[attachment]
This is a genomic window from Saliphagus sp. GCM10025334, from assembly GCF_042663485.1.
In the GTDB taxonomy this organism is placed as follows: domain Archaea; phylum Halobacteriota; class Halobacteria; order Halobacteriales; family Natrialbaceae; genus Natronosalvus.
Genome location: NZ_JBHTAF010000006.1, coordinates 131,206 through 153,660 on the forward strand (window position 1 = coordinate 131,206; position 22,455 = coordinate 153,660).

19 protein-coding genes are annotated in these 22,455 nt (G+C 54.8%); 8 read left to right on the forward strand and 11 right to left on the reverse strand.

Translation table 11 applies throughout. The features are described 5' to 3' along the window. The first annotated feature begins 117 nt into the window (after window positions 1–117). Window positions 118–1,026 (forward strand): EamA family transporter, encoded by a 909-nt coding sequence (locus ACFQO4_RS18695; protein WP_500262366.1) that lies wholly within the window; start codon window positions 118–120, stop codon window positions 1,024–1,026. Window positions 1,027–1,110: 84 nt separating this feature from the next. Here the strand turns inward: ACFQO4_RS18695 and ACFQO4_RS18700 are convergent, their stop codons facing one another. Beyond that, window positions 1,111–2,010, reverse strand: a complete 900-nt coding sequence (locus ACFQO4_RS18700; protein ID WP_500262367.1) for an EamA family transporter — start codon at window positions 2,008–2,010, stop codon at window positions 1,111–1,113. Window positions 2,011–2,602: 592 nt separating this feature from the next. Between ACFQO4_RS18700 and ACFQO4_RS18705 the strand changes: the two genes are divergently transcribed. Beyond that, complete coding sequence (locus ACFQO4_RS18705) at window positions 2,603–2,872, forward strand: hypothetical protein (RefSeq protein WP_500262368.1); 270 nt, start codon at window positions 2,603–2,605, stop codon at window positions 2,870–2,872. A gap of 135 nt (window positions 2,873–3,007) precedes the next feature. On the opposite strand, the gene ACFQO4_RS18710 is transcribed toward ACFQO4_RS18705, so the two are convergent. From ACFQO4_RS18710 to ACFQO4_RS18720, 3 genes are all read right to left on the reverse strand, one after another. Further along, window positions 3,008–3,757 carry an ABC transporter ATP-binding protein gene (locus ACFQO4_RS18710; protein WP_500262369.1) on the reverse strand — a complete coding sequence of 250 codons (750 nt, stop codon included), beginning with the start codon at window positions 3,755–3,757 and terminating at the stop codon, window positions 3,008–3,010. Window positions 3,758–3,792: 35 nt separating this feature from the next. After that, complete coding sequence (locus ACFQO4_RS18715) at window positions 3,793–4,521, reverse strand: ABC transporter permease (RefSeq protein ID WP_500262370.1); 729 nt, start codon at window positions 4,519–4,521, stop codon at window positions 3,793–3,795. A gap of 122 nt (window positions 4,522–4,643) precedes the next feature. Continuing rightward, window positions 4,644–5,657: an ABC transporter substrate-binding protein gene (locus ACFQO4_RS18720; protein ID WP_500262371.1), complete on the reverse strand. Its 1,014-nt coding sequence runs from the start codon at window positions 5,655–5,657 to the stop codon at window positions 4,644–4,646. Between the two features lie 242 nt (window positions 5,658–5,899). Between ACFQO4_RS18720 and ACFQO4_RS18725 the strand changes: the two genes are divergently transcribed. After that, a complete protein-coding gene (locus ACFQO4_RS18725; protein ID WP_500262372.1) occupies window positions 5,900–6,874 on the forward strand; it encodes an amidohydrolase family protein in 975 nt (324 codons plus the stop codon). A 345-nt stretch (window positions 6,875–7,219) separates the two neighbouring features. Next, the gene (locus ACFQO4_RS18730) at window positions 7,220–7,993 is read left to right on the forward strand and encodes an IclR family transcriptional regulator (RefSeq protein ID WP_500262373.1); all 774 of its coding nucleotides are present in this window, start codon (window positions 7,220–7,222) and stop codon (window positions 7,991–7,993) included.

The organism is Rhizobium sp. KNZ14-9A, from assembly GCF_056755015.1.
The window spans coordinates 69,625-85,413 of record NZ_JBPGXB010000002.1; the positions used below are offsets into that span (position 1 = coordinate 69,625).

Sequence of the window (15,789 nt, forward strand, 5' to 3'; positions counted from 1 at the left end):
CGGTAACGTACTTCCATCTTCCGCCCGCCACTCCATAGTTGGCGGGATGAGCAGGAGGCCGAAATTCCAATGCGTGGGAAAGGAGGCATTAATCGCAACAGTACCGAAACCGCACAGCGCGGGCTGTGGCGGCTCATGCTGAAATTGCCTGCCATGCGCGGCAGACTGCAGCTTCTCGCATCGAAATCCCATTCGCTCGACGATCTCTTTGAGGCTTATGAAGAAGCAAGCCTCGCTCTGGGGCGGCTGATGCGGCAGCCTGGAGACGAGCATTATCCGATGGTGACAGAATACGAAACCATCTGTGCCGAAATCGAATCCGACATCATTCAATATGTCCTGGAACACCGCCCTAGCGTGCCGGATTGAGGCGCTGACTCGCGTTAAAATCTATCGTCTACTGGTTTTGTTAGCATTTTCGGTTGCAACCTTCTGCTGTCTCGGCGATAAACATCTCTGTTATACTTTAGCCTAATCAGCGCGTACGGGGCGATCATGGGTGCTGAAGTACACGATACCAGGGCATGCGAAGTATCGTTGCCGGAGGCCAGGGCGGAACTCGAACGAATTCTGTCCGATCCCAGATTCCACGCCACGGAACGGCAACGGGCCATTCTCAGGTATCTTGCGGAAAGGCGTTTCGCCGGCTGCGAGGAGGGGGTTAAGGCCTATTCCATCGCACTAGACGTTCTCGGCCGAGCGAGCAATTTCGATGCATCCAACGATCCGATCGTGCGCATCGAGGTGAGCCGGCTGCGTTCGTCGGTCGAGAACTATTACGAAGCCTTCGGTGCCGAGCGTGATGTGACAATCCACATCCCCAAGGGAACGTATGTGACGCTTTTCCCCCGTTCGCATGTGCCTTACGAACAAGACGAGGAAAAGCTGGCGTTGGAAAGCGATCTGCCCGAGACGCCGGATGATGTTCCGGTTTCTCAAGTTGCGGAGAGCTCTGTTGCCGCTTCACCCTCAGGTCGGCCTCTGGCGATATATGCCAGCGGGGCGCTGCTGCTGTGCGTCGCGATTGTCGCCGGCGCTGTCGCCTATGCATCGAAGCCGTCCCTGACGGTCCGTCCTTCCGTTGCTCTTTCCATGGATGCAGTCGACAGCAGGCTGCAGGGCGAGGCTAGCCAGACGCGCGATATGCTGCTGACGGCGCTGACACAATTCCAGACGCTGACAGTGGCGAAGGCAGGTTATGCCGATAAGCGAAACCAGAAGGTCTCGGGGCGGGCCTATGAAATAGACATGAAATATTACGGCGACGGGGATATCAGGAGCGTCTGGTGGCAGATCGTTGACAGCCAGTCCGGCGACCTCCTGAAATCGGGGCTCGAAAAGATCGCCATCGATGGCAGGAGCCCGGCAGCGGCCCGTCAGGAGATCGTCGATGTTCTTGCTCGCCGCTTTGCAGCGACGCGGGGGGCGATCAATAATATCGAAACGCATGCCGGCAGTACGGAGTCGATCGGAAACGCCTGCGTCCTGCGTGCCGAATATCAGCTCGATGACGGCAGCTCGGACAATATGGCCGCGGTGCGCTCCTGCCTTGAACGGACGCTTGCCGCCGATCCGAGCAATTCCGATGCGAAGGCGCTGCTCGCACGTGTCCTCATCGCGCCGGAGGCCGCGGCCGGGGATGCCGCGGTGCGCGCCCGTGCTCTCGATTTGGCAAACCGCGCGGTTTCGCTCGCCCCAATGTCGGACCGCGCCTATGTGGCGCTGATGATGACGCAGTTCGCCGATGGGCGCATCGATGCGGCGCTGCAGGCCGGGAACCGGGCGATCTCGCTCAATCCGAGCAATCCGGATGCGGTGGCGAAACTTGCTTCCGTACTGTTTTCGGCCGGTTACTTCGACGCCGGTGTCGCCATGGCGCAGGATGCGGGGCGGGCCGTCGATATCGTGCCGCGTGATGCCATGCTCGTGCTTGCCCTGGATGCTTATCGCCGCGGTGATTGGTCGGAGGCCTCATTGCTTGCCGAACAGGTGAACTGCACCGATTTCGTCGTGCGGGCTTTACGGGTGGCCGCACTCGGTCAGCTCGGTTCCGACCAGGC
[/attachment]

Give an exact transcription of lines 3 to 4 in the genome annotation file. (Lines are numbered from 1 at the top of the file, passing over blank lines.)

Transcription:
Genome location: NZ_JBHTAF010000006.1, coordinates 131,206 through 153,660 on the forward strand (window position 1 = coordinate 131,206; position 22,455 = coordinate 153,660).

19 protein-coding genes are annotated in these 22,455 nt (G+C 54.8%); 8 read left to right on the forward strand and 11 right to left on the reverse strand.